The management of Phakalane Estates sees a sinister motive behind its latest dispute with two utilities providers, Botswana Power Corporation (BPC) and Water Utilities Corporation (WUC).
At issue seems to be interpretation of the law that governs private development of land, and whose responsibility it is to provide primary infrastructure. If unresolved, the disagreement might have a bearing on Phakalane’s latest development, a 220-plot enclosed residential area, Thobo Hamlet, as well as the 100 industrial plots that make up what will be known as Morula Park.
It is envisaged that the two developments will increase pressure on the existing infrastructure, and therefore there is need to increase capacity. However, both BPC and WUC have washed their hands clean from the responsibility to provide the infrastructure. WUC, for instance, has advised the developers that whilst it (WUC) has taken over responsibility for the township’s sewer system, the existing pump station is currently overloaded and cannot cope with additional inflows until it is upgraded for “future additional inflows”. WUC is understood to have informed Phakalane Estates that the township is a freehold area, whose infrastructure development has to be undertaken by the developer.
To increase capacity to provide power supply to Thobo Hamlet, BPC has presented Phakalane Estates with a quotation for P22million for a substation. It is estimated that to upgrade the sewer pump station would cost in the region of P30million.
Phakalane’s founder and chairman, David Magang, says he is seeing history repeating itself. He said when he initiated the idea of developing the township over 20 years back, the same kind of impediments were placed on his way to make him fail.
“Why are we still dealing with the same problems 20 years down the line? We have been developing since 1989. We did Phases 1, 2, 3, and 4 simultaneously with the Golf Estate. We have proved we can do it in accordance with the laws which state what you should do when you want to develop a township. We have done everything according to the book,” he said.
He said the law’s position is that primary infrastructure and services ÔÇô such as main sewer pipes, main water pipes, and main roads ÔÇô are the responsibility of utility corporations or government, while the developer is responsible for secondary or tertiary infrastructure, which are the connections from the individual plots into the main lines.
He maintains that the two corporations have to provide the said infrastructure in accordance with the law because nothing was done behind their backs, but they were taken on board since the beginning.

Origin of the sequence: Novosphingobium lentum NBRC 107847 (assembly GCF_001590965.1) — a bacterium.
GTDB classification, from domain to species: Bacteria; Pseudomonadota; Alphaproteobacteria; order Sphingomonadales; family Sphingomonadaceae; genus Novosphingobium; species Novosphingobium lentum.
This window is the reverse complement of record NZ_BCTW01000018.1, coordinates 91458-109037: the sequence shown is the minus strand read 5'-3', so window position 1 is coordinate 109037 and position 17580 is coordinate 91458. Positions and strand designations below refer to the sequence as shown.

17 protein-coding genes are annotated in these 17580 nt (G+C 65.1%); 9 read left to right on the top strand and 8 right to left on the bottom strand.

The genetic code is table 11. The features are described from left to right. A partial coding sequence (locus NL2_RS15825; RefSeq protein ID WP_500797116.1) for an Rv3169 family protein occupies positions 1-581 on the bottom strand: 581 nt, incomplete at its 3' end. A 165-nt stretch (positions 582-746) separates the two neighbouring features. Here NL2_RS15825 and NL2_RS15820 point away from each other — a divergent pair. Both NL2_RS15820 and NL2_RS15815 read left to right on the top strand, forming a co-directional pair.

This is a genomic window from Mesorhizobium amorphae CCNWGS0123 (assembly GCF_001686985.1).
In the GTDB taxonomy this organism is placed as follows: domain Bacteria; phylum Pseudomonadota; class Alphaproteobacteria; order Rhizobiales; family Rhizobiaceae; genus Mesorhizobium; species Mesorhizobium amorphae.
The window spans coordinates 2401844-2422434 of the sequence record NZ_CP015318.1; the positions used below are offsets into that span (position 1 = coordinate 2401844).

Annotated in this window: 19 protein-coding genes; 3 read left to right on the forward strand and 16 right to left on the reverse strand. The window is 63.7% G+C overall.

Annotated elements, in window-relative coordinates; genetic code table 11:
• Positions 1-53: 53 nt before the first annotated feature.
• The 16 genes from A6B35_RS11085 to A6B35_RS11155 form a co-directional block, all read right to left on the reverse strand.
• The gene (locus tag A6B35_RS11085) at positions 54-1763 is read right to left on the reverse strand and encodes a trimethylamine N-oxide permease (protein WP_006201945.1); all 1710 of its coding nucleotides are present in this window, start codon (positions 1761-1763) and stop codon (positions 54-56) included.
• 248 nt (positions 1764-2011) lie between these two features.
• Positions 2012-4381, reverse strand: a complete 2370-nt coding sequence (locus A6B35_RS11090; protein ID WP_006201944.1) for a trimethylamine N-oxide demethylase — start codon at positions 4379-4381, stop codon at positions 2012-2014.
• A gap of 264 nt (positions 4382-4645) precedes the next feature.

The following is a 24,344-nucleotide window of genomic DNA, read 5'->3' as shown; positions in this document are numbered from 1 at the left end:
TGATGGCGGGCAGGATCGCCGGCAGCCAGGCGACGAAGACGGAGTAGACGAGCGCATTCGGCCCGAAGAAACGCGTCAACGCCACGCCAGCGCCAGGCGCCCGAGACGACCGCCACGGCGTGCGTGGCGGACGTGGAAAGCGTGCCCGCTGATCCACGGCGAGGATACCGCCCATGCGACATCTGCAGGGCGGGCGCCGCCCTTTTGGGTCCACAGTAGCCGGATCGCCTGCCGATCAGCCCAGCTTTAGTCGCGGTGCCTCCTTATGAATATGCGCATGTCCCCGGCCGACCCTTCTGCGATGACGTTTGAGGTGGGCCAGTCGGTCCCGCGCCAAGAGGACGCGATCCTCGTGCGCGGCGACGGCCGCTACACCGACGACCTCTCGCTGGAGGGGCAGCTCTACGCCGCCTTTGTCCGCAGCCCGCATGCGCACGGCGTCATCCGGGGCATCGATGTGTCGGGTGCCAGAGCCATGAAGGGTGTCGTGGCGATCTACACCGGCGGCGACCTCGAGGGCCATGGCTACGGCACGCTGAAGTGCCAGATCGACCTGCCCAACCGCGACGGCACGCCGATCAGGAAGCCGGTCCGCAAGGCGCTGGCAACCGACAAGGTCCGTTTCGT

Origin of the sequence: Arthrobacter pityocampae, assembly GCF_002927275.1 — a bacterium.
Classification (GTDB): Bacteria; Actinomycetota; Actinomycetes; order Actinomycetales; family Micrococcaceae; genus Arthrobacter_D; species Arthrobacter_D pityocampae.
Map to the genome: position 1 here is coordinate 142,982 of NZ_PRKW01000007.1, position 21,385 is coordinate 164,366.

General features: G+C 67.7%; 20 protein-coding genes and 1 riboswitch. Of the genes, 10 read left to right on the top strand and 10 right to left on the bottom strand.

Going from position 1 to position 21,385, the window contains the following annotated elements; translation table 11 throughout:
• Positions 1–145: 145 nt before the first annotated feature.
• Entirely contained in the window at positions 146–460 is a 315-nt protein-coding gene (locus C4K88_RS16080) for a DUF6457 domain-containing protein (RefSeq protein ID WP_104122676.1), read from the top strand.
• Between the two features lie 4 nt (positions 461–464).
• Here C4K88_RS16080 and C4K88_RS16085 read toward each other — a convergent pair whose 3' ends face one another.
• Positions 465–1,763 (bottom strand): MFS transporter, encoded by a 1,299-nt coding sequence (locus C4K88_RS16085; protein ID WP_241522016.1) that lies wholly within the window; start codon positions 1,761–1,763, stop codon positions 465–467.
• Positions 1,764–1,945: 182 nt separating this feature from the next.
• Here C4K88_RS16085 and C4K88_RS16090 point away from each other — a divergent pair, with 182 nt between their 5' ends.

He states that in 1990, during the development of Phakalane’s first two phases, WUC refused to provide water to the township even though it had been incorporated into Gaborone. WUC’s position was that Phakalane Estates, as the developer, should pay for water to be brought to the township.
“At the time, Phase One had sold out. We had already sold half the plots in Phase Two. We were blackmailed into putting up a water tower and reservoir, which we hadn’t budgeted for,” Magang said in reference to the landmark, which is itself the subject of a court case between his company and WUC, after a long running dispute also revolves around whose responsibility it is to provide what type of infrastructure.
“Back then, I was na├»ve to think that I was fighting people who didn’t understand. I now realise that people are being dishonest deliberately. Alternatively, ke lehuha la Setswana,” he said.
Unlike 20 years back, this time it appears the company is not prepared to roll over and carry the cost of what it considers primary infrastructure.
Magang’s son, Lesang, who was just out of secondary school when his father fought WUC over the water tower, is now the company’s Managing Director, and he is forthright on their attitude about the latest dispute.
“We are not going to be suckered into building a substation and handing it over,” said the younger Magang.
He questions what he sees as inconsistency in applying the laws of the country, saying, “There is one policy for one side, another policy for the other side”.
This is because across the A1 highway, opposite Phakalane township, sits another private development, which is known as Gaborone North. Like Phakalane, Gaborone North was formerly a freehold farm. It was incorporated into Gaborone in 1992.
In 2004, Gaborone City Council financed a structure plan for Gaborone North to provide a framework for the area’s orderly spatial development. As per the report’s recommendations, primary infrastructure is currently being constructed ÔÇô and it is not borne by the developer, but the various agencies of government.
The Magangs say they have heard a view expressed that if they greased a few palms, they wouldn’t encounter these problems.
“I am not going to give anybody money or a plot to get them to do what they are supposed to do in the first place,” said Lesang, who finds it strange that the utilities corporations would refuse to pay for infrastructure, but be too happy to collect tariffs.